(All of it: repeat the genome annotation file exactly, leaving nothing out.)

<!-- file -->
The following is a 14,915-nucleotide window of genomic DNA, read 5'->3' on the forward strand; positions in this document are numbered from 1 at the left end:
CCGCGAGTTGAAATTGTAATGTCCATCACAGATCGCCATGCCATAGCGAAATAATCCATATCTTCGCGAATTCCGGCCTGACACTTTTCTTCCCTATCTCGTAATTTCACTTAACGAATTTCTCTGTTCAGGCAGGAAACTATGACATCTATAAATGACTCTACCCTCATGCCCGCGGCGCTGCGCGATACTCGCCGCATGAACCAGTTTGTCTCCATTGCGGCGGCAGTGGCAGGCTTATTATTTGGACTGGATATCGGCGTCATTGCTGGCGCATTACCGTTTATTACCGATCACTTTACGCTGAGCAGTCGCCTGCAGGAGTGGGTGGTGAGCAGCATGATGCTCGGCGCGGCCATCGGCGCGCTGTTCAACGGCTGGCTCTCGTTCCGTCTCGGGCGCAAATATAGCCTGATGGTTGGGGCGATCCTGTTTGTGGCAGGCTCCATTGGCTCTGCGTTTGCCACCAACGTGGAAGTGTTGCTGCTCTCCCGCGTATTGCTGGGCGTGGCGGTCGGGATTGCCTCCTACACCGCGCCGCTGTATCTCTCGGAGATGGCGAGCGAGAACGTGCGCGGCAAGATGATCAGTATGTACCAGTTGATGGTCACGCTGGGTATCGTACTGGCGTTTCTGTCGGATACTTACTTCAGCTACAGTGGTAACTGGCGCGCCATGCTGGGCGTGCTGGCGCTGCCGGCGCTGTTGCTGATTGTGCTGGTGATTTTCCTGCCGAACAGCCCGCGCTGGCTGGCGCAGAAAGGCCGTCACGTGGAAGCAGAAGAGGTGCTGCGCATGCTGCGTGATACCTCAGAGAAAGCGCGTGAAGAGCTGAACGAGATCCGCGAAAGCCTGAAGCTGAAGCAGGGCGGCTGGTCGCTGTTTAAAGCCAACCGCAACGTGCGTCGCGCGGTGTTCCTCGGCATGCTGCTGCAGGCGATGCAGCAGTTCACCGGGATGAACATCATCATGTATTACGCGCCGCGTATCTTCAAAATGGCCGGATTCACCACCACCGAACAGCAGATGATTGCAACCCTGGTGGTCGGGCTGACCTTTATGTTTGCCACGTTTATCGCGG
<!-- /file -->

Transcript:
The following is a 14,915-nucleotide window of genomic DNA, read 5'->3' on the forward strand; positions in this document are numbered from 1 at the left end:
CCGCGAGTTGAAATTGTAATGTCCATCACAGATCGCCATGCCATAGCGAAATAATCCATATCTTCGCGAATTCCGGCCTGACACTTTTCTTCCCTATCTCGTAATTTCACTTAACGAATTTCTCTGTTCAGGCAGGAAACTATGACATCTATAAATGACTCTACCCTCATGCCCGCGGCGCTGCGCGATACTCGCCGCATGAACCAGTTTGTCTCCATTGCGGCGGCAGTGGCAGGCTTATTATTTGGACTGGATATCGGCGTCATTGCTGGCGCATTACCGTTTATTACCGATCACTTTACGCTGAGCAGTCGCCTGCAGGAGTGGGTGGTGAGCAGCATGATGCTCGGCGCGGCCATCGGCGCGCTGTTCAACGGCTGGCTCTCGTTCCGTCTCGGGCGCAAATATAGCCTGATGGTTGGGGCGATCCTGTTTGTGGCAGGCTCCATTGGCTCTGCGTTTGCCACCAACGTGGAAGTGTTGCTGCTCTCCCGCGTATTGCTGGGCGTGGCGGTCGGGATTGCCTCCTACACCGCGCCGCTGTATCTCTCGGAGATGGCGAGCGAGAACGTGCGCGGCAAGATGATCAGTATGTACCAGTTGATGGTCACGCTGGGTATCGTACTGGCGTTTCTGTCGGATACTTACTTCAGCTACAGTGGTAACTGGCGCGCCATGCTGGGCGTGCTGGCGCTGCCGGCGCTGTTGCTGATTGTGCTGGTGATTTTCCTGCCGAACAGCCCGCGCTGGCTGGCGCAGAAAGGCCGTCACGTGGAAGCAGAAGAGGTGCTGCGCATGCTGCGTGATACCTCAGAGAAAGCGCGTGAAGAGCTGAACGAGATCCGCGAAAGCCTGAAGCTGAAGCAGGGCGGCTGGTCGCTGTTTAAAGCCAACCGCAACGTGCGTCGCGCGGTGTTCCTCGGCATGCTGCTGCAGGCGATGCAGCAGTTCACCGGGATGAACATCATCATGTATTACGCGCCGCGTATCTTCAAAATGGCCGGATTCACCACCACCGAACAGCAGATGATTGCAACCCTGGTGGTCGGGCTGACCTTTATGTTTGCCACGTTTATCGCGG